To ensure a feminist future for Europe after the upcoming elections for the European Parliament, the Fierce project was created, comprising organisations from eight different European countries, including Italy. Two representatives of the innovative enterprise Smart Venice, part of the Fierce consortium, explain in detail what it is all about

6 min read
Fierce Europe
Credits Unsplash/Jéan Béller

As the European Parliament elections will take place from 6 to 9 June 2024, feminists across Europe are facing huge challenges. In the last months, electoral polls and the results from national elections in several countries have witnessed a rise in the consensus obtained by far-right and conservative parties, which are often reproducing and nurturing anti-gender and anti-feminist rhetorics.

The surge of anti-gender politics is in fact linked to the growing support for Eurosceptic, populist, and far-right groups, and has influenced informal political actions in the European Parliament

This has not only led to questioning widely accepted issues like equal pay and gender-based violence, but also to debates on traditionally controversial topics such as gender quotas and Lgbtqia+ rights. 

Although there has been an increase in political talk and movements trying to blend nationalist anti-immigration ideas with Lgbtqia+ and feminist concepts, right-wing politics have continued to push homophobic and transphobic views, attacking Lgbtqia+ rights.[1]

This has created more hurdles for intersectional feminism, especially regarding anti-racist and inclusive Lgbtqia+ feminist advocacies, with global influences shaping domestic politics and triggering international protests. Additionally, conservative religious groups have played a role in opposing Lgbtqia+ reproductive rights, abortion, and sex work, framing it as prostitution.

Complicating matters further, the discourse around "gender ideology" has fueled opposition to gender equality in the European Parliament, often alongside arguments for more national control over such regulations.[2]

However, there have been some policy advancements, such as the adoption of the EU Strategy for Gender Equality 2020-2025. Here, intersectionality is emphasised as a key principle for implementation: even if the approach to intersectionality adopted in the strategy is limited to an interpretation of intersected inequalities as individual or personal features, and a more structural and radical interpretation is still missing, it has been indeed the first time that an official EU policy document of such importance has framed gender equality with a non-implicitly universalistic stance, conflating women's needs and voices as they were all equal.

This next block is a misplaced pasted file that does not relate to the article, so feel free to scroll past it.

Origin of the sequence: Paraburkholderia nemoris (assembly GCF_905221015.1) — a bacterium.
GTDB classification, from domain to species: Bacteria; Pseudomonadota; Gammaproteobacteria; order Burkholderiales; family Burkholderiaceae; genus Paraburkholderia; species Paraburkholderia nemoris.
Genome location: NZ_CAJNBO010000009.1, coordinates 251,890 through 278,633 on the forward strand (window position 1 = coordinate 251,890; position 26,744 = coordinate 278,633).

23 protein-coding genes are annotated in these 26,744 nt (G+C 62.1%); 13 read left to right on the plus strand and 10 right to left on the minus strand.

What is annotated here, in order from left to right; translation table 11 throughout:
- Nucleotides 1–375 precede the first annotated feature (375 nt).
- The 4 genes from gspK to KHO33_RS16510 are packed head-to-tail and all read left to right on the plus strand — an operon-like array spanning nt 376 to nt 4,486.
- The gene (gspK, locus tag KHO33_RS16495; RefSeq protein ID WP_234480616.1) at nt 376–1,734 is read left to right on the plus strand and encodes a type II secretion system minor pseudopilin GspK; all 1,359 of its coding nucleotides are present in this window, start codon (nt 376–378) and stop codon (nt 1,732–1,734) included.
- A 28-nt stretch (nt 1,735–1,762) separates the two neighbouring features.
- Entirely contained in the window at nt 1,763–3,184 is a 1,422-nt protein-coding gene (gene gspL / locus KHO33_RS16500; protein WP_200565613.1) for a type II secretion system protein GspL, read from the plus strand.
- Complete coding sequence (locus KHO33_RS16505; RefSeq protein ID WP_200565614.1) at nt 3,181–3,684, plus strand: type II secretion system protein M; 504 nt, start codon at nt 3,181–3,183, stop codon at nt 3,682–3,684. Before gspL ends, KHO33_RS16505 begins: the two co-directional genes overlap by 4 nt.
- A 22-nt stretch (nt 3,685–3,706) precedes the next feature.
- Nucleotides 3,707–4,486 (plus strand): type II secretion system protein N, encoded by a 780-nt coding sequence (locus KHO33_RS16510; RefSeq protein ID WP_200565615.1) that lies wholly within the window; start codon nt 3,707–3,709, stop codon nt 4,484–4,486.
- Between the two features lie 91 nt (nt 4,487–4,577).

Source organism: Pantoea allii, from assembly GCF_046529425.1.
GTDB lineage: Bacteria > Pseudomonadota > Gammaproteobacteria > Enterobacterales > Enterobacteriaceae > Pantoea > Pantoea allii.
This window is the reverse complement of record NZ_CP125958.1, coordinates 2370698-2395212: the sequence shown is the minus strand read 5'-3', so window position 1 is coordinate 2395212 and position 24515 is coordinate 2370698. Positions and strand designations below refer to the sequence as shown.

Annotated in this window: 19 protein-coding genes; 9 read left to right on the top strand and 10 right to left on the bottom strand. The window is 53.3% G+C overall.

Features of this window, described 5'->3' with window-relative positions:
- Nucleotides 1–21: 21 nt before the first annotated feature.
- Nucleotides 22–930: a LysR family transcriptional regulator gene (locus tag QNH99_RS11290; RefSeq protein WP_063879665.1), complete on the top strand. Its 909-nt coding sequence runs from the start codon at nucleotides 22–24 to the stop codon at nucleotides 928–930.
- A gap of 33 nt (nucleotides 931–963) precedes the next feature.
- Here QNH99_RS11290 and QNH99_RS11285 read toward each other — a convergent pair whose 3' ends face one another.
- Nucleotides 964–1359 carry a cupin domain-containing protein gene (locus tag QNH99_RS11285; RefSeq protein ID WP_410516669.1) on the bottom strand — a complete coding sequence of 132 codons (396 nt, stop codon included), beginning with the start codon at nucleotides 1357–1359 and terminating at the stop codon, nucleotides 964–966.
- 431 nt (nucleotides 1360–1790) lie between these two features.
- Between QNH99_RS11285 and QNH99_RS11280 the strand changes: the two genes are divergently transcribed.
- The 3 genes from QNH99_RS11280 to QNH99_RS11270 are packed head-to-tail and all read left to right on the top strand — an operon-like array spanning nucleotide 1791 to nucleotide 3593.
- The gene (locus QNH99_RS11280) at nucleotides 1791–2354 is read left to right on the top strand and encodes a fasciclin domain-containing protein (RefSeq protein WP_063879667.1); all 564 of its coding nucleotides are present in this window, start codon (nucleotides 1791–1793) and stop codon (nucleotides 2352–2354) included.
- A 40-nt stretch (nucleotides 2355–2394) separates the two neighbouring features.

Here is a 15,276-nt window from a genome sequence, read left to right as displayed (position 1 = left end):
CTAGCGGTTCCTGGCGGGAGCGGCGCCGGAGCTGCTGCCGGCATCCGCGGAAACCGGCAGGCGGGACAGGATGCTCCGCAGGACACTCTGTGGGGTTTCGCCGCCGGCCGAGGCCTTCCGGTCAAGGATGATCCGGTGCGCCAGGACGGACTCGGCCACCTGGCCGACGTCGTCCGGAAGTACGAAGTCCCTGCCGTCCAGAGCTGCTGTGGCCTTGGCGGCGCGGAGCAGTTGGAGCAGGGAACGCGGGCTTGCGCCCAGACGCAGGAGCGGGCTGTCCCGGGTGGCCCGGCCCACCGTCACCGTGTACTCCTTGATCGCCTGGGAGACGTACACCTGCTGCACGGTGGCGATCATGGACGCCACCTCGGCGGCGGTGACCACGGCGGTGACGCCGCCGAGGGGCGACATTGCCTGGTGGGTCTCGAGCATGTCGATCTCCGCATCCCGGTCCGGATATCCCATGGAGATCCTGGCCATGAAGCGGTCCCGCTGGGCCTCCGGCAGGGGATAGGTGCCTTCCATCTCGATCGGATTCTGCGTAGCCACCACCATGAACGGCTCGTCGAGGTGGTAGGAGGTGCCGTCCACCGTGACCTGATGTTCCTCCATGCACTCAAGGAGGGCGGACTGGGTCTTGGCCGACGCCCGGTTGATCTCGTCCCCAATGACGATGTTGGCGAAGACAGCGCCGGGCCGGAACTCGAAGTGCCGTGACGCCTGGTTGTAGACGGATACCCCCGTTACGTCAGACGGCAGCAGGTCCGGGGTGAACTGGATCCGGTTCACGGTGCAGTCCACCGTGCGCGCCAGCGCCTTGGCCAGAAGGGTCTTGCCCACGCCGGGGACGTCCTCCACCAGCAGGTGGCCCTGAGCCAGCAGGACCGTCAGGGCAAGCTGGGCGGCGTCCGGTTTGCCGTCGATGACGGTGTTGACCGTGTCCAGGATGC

Data support the many gaps and challenges that are still to be addressed. Among these, the fact that, even if in the 95% of EU member states the right for abortion is formally and legally ensured, in reality many women face challenges in accessing care; or, that 16 states do not provide undocumented migrant women with full equal access to affordable maternal health care during pregnancy.

Moreover, recent data indicate that around 600 million women, constituting 15% of women worldwide, resided within 50 kilometers of armed conflict in 2022. This figure represents more than double the levels observed in the 1990s.

In Europe, 11 EU member states discriminate against lesbian couples and single women, and do not allow them equal access to assisted reproduction. In this regard, advanced national legislations in certain countries – like Malta, Belgium and Denmark – coexist with situations where Lgbtqia+ rights are hindered – like in Poland, Romania and Bulgaria. As far as the broader European continent is concerned, the worst countries to be Lgbqtia+ are Azerbaijan, Turkey, Russia and Armenia.

Furthermore, according to the International organization for migration (Iom), 60% of the people fleeing from Ukraine were women, while 70% of the casualties in the war on Palestine-Gaza are women or children.